IKZF1 and other key deletions

Other recurrent copy number abnormalities include focal gene deletions within transcription factors important in B-cell development and differentiation and cell cycle regulators.14  Those most frequently involved in BCP-ALL include: PAX5, IKZF1, EBF1, RB1, CDKN2A/B, ETV6, and BTG1. Their relative incidence is indicated in Figure 3A. IKZF1 encodes the transcription factor IKAROS. It is of clinical interest because IKZF1 deletions are the only copy number changes that have universally been associated with an inferior outcome. They may either remove the entire gene, often resulting from large deletions of the short arm of chromosome 7, leading to haploinsufficiency and reduced Ikaros protein levels, or they are intragenic. The most common intragenic deletion includes exons 4 to 7, leading to in-frame splicing of exon 3 to exon 8 and the production of the Ik6 isoform with dominant-negative activity. Other types of intragenic deletions also occur, the functional consequences of which are less clear.

Figure 3.

Estimated relative incidences of key copy number changes and mutations in childhood BCP-ALL (not mutually exclusive). (A) Relative incidences of 1363 deletions of genes commonly deleted in BCP-ALL calculated from multiplex ligation–dependent probe amplification analysis of 1427 BCP-ALL patients entered into UK childhood ALL treatment trials.22  (B) Estimated distribution of mutations in the common pathways among high-risk childhood BCP-ALL patients.17  Shown are the coding regions and untranslated regions of 125 genes sequenced in 187 high-risk childhood BCP-ALL in the Children's Oncology Group trial COG P9906. Those genes involved in B-cell development and differentiation are color coded in blue and those involved in cell cycle regulation are color coded in red. Mutations affecting the RAS signaling pathway are purple and those affecting the JAKs are green. The transcriptional regulators and others are color coded in black.

Figure 3.

Estimated relative incidences of key copy number changes and mutations in childhood BCP-ALL (not mutually exclusive). (A) Relative incidences of 1363 deletions of genes commonly deleted in BCP-ALL calculated from multiplex ligation–dependent probe amplification analysis of 1427 BCP-ALL patients entered into UK childhood ALL treatment trials.22  (B) Estimated distribution of mutations in the common pathways among high-risk childhood BCP-ALL patients.17  Shown are the coding regions and untranslated regions of 125 genes sequenced in 187 high-risk childhood BCP-ALL in the Children's Oncology Group trial COG P9906. Those genes involved in B-cell development and differentiation are color coded in blue and those involved in cell cycle regulation are color coded in red. Mutations affecting the RAS signaling pathway are purple and those affecting the JAKs are green. The transcriptional regulators and others are color coded in black.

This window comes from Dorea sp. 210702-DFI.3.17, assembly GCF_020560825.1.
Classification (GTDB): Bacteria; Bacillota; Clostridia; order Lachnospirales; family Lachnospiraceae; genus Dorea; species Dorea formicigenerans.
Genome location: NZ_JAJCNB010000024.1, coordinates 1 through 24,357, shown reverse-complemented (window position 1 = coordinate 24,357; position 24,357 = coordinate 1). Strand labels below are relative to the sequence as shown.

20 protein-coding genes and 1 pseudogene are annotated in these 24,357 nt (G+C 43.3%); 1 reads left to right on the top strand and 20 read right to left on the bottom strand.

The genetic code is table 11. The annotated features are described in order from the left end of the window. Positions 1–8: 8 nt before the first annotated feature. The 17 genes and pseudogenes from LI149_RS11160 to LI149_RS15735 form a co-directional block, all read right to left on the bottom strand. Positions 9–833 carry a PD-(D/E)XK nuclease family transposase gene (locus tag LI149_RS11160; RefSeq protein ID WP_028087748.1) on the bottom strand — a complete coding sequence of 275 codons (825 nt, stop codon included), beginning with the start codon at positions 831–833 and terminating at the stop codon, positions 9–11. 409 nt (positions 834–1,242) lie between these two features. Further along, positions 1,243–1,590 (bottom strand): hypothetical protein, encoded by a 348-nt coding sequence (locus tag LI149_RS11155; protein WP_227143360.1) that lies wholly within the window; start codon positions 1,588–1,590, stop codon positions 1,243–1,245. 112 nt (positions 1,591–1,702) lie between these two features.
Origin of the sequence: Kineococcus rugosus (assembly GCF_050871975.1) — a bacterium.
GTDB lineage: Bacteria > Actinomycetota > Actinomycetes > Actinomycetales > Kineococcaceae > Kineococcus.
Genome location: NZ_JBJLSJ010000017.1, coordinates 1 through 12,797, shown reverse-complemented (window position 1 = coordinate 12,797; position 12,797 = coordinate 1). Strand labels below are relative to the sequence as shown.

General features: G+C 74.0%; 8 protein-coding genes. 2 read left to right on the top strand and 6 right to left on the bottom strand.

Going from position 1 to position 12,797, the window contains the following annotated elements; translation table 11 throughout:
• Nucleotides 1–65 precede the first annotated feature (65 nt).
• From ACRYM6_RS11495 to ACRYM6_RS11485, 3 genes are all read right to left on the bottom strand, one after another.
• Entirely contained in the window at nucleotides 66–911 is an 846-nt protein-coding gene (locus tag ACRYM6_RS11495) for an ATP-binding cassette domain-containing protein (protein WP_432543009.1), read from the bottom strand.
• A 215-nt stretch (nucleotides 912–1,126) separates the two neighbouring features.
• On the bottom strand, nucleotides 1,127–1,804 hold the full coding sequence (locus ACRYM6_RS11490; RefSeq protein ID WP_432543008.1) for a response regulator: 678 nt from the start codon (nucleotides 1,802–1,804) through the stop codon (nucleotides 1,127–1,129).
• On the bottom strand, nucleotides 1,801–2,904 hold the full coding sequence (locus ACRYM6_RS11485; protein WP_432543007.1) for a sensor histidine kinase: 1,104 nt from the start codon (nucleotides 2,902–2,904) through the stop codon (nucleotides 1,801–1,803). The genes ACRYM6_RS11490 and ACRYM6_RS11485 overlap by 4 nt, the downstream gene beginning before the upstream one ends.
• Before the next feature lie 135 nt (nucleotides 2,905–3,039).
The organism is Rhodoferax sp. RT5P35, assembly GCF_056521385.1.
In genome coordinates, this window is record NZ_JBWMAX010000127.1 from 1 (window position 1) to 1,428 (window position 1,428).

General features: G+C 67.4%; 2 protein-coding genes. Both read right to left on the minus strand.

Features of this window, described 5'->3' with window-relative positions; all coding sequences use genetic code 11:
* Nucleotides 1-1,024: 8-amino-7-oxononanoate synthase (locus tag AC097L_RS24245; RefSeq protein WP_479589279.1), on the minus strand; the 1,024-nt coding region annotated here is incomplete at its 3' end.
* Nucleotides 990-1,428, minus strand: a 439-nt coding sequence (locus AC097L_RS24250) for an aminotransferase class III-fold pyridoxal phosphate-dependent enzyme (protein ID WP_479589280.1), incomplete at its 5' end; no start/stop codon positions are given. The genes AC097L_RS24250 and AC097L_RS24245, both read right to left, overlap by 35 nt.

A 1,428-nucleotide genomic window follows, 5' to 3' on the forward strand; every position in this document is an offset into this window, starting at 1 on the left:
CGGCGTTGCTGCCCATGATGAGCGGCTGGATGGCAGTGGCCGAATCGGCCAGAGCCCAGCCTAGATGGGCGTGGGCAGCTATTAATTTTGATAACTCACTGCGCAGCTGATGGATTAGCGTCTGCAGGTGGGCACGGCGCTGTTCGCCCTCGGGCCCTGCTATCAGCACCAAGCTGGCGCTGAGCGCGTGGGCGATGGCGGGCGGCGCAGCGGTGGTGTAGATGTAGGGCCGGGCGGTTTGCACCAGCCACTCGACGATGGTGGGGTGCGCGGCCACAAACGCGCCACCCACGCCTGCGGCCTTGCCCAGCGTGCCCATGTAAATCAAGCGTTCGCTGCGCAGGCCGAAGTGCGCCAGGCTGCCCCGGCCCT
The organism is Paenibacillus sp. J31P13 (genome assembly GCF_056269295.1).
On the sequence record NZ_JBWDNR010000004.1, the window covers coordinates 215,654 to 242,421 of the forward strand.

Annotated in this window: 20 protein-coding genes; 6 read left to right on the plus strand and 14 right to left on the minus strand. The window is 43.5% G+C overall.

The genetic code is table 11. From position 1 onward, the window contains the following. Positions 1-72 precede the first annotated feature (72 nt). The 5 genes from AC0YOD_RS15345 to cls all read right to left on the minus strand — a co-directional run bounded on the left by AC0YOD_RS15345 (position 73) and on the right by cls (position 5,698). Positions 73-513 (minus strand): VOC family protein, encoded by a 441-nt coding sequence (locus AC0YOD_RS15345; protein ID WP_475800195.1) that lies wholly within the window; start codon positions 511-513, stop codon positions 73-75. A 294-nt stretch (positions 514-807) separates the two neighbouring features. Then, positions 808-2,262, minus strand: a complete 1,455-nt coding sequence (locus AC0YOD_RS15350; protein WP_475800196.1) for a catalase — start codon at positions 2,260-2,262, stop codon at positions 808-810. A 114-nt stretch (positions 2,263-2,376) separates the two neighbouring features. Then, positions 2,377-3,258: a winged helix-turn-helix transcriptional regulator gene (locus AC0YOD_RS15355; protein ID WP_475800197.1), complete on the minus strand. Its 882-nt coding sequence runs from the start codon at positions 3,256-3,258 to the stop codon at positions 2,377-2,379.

Close modal

Other deletions affect genes involved in B-lymphoid differentiation and signaling (RAG1, RAG2, CD200, and VPREB) and transcriptional coregulators (BTG1, ETV6, ERG, and TBL1XR1).15,16 

Key sequence mutations

Recurrent sequence mutations have also been identified within genes involved in different signaling pathways, including RAS signaling, B-cell development and differentiation, and cell cycle control17  (Figure 3B). Sequence mutations or deletions in the TP53,18 CREBBP,19,20  and NT5C222,23  genes are associated with relapse. Strikingly, CREBBP mutations are present in ∼ 20% of relapsed BCP-ALL and specifically in > 60% of high-hyperdiploid patients at relapse.20  Several CREBBP and NT5C2 mutations were detected in small subclones at diagnosis and were highly predictive of relapse. These observations suggested clonal evolution and expansion of the minor subclones under the selective pressure of cytotoxic treatment that conferred resistance to therapy.19,21